Q&A with Shahrokh Abbasi‐Rad, Markus Barth, and Steffen Bollman

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By Pinar S. Özbay

Shah on his frequent therapeutic visit to Lone pine koala sanctuary, learning from red kangoroos how to meditate and chill out.

This MRM Highlights Pick interview is with Shahrokh Abbasi-Rad, Markus Barth and Steffen Bollmann, researchers at The University of Queensland, Brisbane, Australia. Their paper is entitled “Improving FLAIR SAR efficiency at 7T by adaptive tailoring of adiabatic pulse power through deep learning B1+ estimation”. Their method uses information from B1+ localizer scans and estimates B1 field bias for slice-wise correction using a convolutional neural network. They also made their training dataset and code available on GitHub for the benefit of the MR community.

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MRMH: Could you briefly tell us about your backgrounds and how you first got into the field of MRI? 

Shahrokh: During my bachelor’s studies, I took an elective course on MRI. This course left me with a lot of questions, as I was a newbie to the field, and I grew increasingly enthusiastic about it. I decided to continue in the field of MRI for my master’s degree, which I did at Tehran University of Medical Sciences (TUMS). There I worked on cortical bone water quantification. I was keen to gain further experience with both MRI and pulse sequences, and so I sent an email to Markus. Luckily, he was pleased to help. Later I moved to Australia and joined his lab for my PhD studies.

Steffen: I studied Biomedical Engineering in Ilmenau, Germany, where I worked on EEG/MEG source localization. For the latter, we were using forward models and extracting this information from MR data, and it was this work that sparked my interest in MRI. I was given the chance to do an internship in Jena with Prof. Reichenbach’s group. After that, I continued down the same path and moved to Zurich. I did my PhD in EEG/fMRI and GABA spectroscopy with Ruth O’Gorman and Klaas Pruessmann. Following my PhD, I started looking for a country with a little bit more sunshine and better weather for rock climbing and outdoors pursuits, and that is how I came to Brisbane working with Markus.

Markus teaching his son how to surf – being a beginner himself – on one of Queensland’s fantastic beaches.

Markus: During my master’s studies, a professor from the Nuclear Physics Department taught us a little bit about NMR. I became very interested and he suggested I join an MR lab at the University of Vienna. There I had a chance to work on blood oxygenation and fMRI, which had just been invented around that time. It went on to be the main part of my PhD work. Following my PhD, I joined Prof. Norris’s group in Nijmegen, where I had the opportunity to gain experience with a 7 Tesla system. I worked on projects related to laminar fMRI and sequence development for many years, and eventually I decided to build up my own group. And that’s the story of how I ended up in sunny Brisbane.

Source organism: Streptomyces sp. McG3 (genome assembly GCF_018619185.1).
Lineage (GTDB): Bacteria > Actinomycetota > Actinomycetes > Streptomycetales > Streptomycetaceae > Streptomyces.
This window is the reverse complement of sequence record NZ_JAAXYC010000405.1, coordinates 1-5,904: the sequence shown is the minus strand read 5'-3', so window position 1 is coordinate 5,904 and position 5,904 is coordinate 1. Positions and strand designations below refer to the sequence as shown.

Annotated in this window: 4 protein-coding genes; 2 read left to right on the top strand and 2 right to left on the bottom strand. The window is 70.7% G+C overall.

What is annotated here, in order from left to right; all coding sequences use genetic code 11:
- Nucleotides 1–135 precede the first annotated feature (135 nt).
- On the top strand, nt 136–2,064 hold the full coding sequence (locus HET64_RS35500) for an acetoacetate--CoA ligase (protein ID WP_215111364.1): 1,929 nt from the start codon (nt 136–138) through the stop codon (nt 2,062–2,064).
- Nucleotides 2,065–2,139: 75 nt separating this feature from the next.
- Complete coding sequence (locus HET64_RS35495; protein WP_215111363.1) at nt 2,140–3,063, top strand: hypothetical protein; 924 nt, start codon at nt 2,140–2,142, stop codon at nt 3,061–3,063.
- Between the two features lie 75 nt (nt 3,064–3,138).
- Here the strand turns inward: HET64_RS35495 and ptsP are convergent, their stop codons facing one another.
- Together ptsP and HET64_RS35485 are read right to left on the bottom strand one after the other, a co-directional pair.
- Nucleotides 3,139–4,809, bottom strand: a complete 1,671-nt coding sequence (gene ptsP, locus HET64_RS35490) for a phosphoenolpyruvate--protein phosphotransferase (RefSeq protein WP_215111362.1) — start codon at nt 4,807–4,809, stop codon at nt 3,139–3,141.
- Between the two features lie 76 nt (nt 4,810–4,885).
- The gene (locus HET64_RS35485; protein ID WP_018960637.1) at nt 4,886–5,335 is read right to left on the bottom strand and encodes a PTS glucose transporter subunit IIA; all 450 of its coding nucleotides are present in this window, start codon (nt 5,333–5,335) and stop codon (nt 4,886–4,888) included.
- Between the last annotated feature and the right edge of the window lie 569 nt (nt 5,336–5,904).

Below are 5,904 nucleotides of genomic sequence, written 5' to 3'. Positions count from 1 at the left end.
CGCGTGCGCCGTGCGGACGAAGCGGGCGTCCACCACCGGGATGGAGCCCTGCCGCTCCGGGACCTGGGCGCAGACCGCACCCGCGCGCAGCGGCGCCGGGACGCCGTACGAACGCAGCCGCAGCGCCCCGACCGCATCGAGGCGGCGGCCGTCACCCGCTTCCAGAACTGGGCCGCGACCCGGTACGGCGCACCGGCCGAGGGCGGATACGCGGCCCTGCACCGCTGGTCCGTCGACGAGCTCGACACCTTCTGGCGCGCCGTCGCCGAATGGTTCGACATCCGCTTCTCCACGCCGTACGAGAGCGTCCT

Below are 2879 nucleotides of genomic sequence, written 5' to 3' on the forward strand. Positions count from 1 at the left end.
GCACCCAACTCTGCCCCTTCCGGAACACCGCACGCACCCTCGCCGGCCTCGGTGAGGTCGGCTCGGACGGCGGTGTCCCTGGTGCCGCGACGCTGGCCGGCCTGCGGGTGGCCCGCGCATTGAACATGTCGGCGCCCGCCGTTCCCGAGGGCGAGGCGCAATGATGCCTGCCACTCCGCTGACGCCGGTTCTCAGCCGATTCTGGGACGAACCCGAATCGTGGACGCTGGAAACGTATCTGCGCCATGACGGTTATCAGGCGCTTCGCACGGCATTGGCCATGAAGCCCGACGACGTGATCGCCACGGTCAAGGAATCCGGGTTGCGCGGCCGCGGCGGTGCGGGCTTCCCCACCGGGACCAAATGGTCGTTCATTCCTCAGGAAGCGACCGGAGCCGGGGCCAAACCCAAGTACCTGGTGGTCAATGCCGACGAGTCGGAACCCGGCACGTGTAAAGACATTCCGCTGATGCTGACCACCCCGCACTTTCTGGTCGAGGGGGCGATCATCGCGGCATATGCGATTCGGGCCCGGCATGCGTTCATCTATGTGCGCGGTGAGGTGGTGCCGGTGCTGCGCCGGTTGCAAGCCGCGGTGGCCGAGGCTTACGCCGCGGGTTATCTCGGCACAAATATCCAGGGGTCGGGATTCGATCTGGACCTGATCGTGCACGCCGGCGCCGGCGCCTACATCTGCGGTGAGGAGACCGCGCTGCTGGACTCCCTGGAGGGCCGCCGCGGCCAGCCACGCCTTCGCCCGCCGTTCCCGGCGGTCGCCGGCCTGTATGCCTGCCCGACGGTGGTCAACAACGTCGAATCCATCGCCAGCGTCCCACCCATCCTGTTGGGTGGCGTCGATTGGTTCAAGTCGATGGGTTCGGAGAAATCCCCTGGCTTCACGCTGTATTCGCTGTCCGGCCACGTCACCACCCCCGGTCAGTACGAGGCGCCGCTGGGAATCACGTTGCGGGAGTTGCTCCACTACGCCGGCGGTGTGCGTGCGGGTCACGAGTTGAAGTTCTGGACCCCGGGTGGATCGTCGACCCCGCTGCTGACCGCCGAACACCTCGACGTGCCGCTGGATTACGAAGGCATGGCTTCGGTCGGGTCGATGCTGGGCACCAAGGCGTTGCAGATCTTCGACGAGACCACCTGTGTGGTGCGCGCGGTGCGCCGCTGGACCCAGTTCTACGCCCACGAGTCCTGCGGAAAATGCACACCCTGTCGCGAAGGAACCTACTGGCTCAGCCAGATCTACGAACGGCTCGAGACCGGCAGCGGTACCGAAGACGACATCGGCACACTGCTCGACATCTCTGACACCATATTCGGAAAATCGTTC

MRMH: Tell us about your paper and how the work came about.

Shahrokh: We wanted to use a FLAIR sequence at 7 T for brain imaging. 7 Tesla offers a high signal-to-noise ratio (SNR) and allows you to visualize subtle anatomical features of the brain. But the specific absorption rate (SAR) presents a problem; if you want full coverage, the scanner requires you to reduce the number of slices or increase the repetition time (TR) time. However, we didn’t want to reduce our field of view or increase the scan time. So, we decided to try reducing the SAR of the FLAIR pulse sequence. 

Steffen: I think the idea actually originated during a couple of coffee meetings with other scientists in the center. Basically, we were aware that the FLAIR sequence wasn’t working well at 7 T. And then they (our Siemens engineers) said, well that’s obvious because there are adiabatic pulses in the sequence, which consume a lot of SAR because they are overdriven to ensure full inversion everywhere in the brain. We initially thought about acquiring a B1 map and measuring what we needed, and then just scaling the pulse down. So, that’s pretty much how it started, as a summer project in 2016. In the meantime, I started working on deep learning projects and later we came up with the main idea for the paper.